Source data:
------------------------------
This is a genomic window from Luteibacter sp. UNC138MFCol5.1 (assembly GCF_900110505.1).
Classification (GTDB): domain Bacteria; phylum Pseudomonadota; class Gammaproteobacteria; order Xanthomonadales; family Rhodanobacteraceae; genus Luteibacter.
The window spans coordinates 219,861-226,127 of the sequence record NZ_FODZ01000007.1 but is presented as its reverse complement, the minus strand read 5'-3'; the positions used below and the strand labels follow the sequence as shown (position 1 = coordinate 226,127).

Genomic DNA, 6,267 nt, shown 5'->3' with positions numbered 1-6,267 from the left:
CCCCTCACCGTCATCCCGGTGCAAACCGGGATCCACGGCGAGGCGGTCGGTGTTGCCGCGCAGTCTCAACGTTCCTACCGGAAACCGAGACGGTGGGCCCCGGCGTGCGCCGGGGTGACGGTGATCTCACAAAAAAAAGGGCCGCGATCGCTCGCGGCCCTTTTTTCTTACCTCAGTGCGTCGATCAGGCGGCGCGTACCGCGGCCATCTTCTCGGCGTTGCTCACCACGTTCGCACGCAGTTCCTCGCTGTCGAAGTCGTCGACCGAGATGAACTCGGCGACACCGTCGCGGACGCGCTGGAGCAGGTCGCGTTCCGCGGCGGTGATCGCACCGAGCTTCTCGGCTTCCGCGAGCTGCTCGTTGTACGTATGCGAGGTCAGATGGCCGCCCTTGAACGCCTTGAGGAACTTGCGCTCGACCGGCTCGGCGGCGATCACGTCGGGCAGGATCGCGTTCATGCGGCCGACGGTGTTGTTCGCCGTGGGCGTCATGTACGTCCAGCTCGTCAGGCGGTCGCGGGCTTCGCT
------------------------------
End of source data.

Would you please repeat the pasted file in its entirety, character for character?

This is a genomic window from Luteibacter sp. UNC138MFCol5.1 (assembly GCF_900110505.1).
Classification (GTDB): domain Bacteria; phylum Pseudomonadota; class Gammaproteobacteria; order Xanthomonadales; family Rhodanobacteraceae; genus Luteibacter.
The window spans coordinates 219,861-226,127 of the sequence record NZ_FODZ01000007.1 but is presented as its reverse complement, the minus strand read 5'-3'; the positions used below and the strand labels follow the sequence as shown (position 1 = coordinate 226,127).

Genomic DNA, 6,267 nt, shown 5'->3' with positions numbered 1-6,267 from the left:
CCCCTCACCGTCATCCCGGTGCAAACCGGGATCCACGGCGAGGCGGTCGGTGTTGCCGCGCAGTCTCAACGTTCCTACCGGAAACCGAGACGGTGGGCCCCGGCGTGCGCCGGGGTGACGGTGATCTCACAAAAAAAAGGGCCGCGATCGCTCGCGGCCCTTTTTTCTTACCTCAGTGCGTCGATCAGGCGGCGCGTACCGCGGCCATCTTCTCGGCGTTGCTCACCACGTTCGCACGCAGTTCCTCGCTGTCGAAGTCGTCGACCGAGATGAACTCGGCGACACCGTCGCGGACGCGCTGGAGCAGGTCGCGTTCCGCGGCGGTGATCGCACCGAGCTTCTCGGCTTCCGCGAGCTGCTCGTTGTACGTATGCGAGGTCAGATGGCCGCCCTTGAACGCCTTGAGGAACTTGCGCTCGACCGGCTCGGCGGCGATCACGTCGGGCAGGATCGCGTTCATGCGGCCGACGGTGTTGTTCGCCGTGGGCGTCATGTACGTCCAGCTCGTCAGGCGGTCGCGGGCTTCGCT